Nature · Spinning


Cotton Bolls

I am in process of working on my Master Spinners Certification through Oldes College in Alberta Canada.  I  am finishing up my Level 2 Homework, more on that in a few weeks when I am done knitting the final project. While finishing Level 2, I traveled to New Mexico to take the Level 3 course.  It was taught by the lovely Michelle Boyd, who is knowledgeable and fun.  She was also my Level 1 teacher so It felt like a reunion.  If you don’t know about this program yet and are interested in technical spinning, I would suggest looking into it.

Each of the levels takes you deeper into the world of spinning.  In Level 1 you learn the basics of wool, sheep breeds, the differences in woolen vs worsted spinning techniques and fiber prep and you start to find out more info about blending.  Level 2 takes you up that spiral in learning and adds a bit to what you knew about sheep and adds mohair, and alpaca into the mix. Level 2 is all about blending and balancing your skeins.  Most of the assignments are geared toward figuring out what fibers you would want to blend together to get a desired effect.  It is also about blending for color.  In this level you are taught about adding enough twist in singles and ply to get your skeins to balance when finished.

Level 3 adds to all of the above and adds in Cotton and Silk to the mix.  Up to this point, silk has been an item blended with wool or alpaca to obtain desired effects.  Now we get to look at both Cotton and Silk as fibers in their own rights.   We get to play with both fibers in all of their varied forms.  So far, I have just started to experiment with cotton.  Below are several pictures of the various commercial preparations of cotton.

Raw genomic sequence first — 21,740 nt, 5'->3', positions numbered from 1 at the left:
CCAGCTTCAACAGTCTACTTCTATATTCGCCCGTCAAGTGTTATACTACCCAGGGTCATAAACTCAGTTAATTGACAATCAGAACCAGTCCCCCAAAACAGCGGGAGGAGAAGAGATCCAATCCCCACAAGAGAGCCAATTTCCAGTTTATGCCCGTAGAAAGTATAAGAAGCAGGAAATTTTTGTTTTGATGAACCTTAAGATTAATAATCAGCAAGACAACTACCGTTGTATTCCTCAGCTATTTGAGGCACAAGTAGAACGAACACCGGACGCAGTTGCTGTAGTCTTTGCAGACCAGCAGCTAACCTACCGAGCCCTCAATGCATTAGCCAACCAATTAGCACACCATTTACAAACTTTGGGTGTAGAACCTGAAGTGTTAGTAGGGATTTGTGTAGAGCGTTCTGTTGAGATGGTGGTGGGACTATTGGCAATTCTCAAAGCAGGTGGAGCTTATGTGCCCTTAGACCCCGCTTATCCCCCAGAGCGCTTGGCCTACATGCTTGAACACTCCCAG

Cotton slivers: Left – Pima, Right brown Acala

Ginned Pima
Right – Ginned Acala : left – Punis, center – spun yarn,

In the photo above, I hand processed the ginned Acala cotton into small rolags which are called punis.  I then spun it with a point of contact long draw.  There were several things I found while spinning the punis; you need a LOT of twist to hold the yarn together, and you need a lot of patience.  I probably lost half of the singles I was spinning to the floor as they did not have enough twist to hold them together.  Spinning cotton is really teaching me patience and humility.  I keep having to remind myself that I KNOW how to spin.  I have been spinning for a little over 6 years and in all that time I have never walked away from my wheel in frustration, until now.  This sounds horrible, but at the same time with every success, not only am I discovering something about spinning this fiber, but I feel a new joy.  I have found that not attempting a lot, just a few punis or a small amount of sliver at a time, has allowed me to experiment and grow in confidence.  Every time now, I have less and less under-spun wisps falling to the floor by my wheel.  I have already decided to experiment in growing cotton in containers in my yard this year.  One of the things I discovered is how beautiful hand picked cotton is carded into punis.  My friend Ric grew some colored cotton this year and I was able to get seeds from him and to card a few bolls below are some of the pictures of the punis from the hand picked cotton.  The green cotton is hard to see the color, but imagine a very pale sage green color.  It’s pretty stunning.

Brown Pima
Green Acala
Skein spun from Acala sliver

In the above picture, you can see that there are under spun places.  I added what I thought was quite a bit of extra twist to these singles and a LOT of ply twist to compensate, it was pretty amazing to watch that twist relax when it hit the water for finishing.  I can not wait to experiment with more skeins.  I have so much more to learn with cotton.  There are some books to read and videos to watch, this is definitely a journey that will test my patience and skill.

2 thoughts on “Cotton

  1. I really enjoyed reading your post. I have been a knitter for many years but have not yet tried spinning 🙂

  2. Incredible information on cotton. I can only imagine the frustration level. I am spinning some cormo of all things and it kept splitting. It was more aggravation than pleasure to spin, so I just walked away from it for an few days and then got back to it with no problems. I have not spun cormo before, but it appears to have a fairly long staple, got me beat why I was having so much trouble. By the way, say hi to Ian, still one of my favorite art students!!!!!

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